Well, this seems to be the year of the remarkably late podcast. I’m still struggling to keep in front of everything I have to do. Those desks and bookshelves that were supposed to be finished before the season started and then by Labor day and then by last weekend are STILL not done. Luckily, I’m really close. The desks are in the house and are about 30 minutes of working time from complete (waiting for some glue to dry) and the bookshelves just need to be polished and have the cabinet doors and drawers attached before they’re done. So hopefully by this coming Sunday, everything will be done and I’ll be more prompt with my podcasts and you’ll see a lot more posting around here.

In any case, I did record the podcast shortly after the Maryland game. It was just a matter of editing all of it together. Here’s a list of all the quotes after my commentary:

  1. Tedford on overall performance
  2. Tedford on each player doing their job
  3. Tedford on traveling coast-to-coast
  4. Tedford on Best’s performance
  5. Tedford on Maryland’s play versus previous games
  6. Tedford on young receivers
  7. Tedford on 3rd down conversions
  8. Tedford on non-call on safety
  9. Tedford on when one can challenge
  10. Tedford on bye week coming up
  11. Tedford on momentum and interception
  12. Tedford on natural grass/turf
  13. Tedford on how the loss affects the season
  14. Tedford on confusion on field
  15. Riley on Maryland’s performance
  16. Riley on weather
  17. Riley on running vs waiting
  18. Riley on Jahvid Best’s performance
  19. Best on playcall when he was hurt
  20. Best on how bad he was hurt
  21. Best on how he was stopped
  22. Best on weather/traveling
  23. Best on recovering from the loss
  24. Best on mental errors
  25. Best on natural grass/turf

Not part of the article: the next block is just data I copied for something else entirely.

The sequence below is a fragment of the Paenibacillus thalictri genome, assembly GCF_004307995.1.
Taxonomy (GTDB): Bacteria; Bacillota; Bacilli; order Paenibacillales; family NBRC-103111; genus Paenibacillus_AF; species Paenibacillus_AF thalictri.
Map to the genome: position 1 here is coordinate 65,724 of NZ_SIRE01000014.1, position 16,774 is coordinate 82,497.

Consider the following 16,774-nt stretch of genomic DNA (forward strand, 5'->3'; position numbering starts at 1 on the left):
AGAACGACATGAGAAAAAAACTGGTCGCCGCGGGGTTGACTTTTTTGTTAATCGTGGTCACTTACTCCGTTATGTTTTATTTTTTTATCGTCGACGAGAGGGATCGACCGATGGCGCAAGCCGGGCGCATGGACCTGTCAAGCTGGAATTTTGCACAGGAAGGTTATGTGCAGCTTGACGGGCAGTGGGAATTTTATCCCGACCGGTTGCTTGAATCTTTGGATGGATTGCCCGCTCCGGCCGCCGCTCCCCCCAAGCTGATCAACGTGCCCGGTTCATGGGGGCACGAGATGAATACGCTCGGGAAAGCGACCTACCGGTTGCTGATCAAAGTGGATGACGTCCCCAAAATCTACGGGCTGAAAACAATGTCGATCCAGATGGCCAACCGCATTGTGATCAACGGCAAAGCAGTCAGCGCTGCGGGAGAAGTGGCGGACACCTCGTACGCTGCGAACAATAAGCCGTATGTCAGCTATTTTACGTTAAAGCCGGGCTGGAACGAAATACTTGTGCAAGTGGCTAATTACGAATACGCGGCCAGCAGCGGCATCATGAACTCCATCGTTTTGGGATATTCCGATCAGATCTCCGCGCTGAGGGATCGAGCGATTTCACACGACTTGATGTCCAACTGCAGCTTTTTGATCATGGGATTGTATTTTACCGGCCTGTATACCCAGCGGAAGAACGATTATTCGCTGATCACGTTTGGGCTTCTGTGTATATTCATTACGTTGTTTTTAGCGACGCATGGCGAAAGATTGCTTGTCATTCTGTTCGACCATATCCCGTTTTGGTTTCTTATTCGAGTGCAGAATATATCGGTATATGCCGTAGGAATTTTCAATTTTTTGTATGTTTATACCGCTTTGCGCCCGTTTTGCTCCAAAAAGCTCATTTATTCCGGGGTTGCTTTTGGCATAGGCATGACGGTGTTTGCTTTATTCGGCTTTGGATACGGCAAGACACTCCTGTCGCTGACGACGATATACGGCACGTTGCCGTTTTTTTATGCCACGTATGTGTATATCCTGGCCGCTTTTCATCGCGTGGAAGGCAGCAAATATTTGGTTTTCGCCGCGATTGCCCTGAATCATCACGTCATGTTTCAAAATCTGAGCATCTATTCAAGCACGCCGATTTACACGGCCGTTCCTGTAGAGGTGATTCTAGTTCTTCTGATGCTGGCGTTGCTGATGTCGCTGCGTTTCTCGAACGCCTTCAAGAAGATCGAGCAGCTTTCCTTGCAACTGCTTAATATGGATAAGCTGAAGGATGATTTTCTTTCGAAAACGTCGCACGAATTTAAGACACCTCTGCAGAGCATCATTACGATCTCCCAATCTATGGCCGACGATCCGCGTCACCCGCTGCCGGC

26. Gregory on Maryland’s performance
  27. Gregory on 1st half vs. 2nd half
  28. Gregory on why team didn’t perform well
  29. Gregory on rebounding
  30. Gregory on weather
  31. Gregory on areas that need work
  32. Gregory on pass rush

The University of California Marching Band is Under the Direction of Robert O. Briggs

briggs.jpgRobert O. Briggs, who “joined the Cal Band as a freshman in the fall of 1947 and essentially never left,” has died at the age of 81.

As someone for whom the opening ceremonies before a Cal game are as close as I’m ever going to get to the level of pomp, ceremony, and symbolic meaning of a Catholic mass (sorry, Ken), it’s fair to say that in some ways Robert O. Briggs was the leader of my own peculiar church choir.

Never knew the man, never spoke a word to him. But the fact is, the phrase that heads this blog post is a phrase that will take me back to my childhood, fall Saturdays spent in Strawberry Canyon at Memorial Stadium. And I know I’m not alone — Briggs’s name would be cheered every year at Alumni Band Day when it was announced that he was conducting both bands as a part of the halftime show.

The Chronicle obituary is sweet and, I’ll admit, the air on my bus ride to work this morning got a bit dusty as I read about Briggs and his commitment to the Cal band, especially this part:

Mr. Briggs never married and leaves no children. “You could say that the Cal Band was his family,” said Calonico. “It was a big part of his life.”


Jamie Rawson, Bass ’77, has a remembrance of Briggs at California Golden Blogs. And Erin’s got a remembrance on her blog.

Blogging the ‘Big Trip’: Back home

I left from Maryland from the Baltimore Airport at 6 AM (waking up at 3:45 AM is no fun). After a stop-over in Atlanta I was home by 10:30 AM thanks to the 3 hour time difference. At which point my internal clock went haywire now trying to stay up until what was after midnight from an east coast perspective.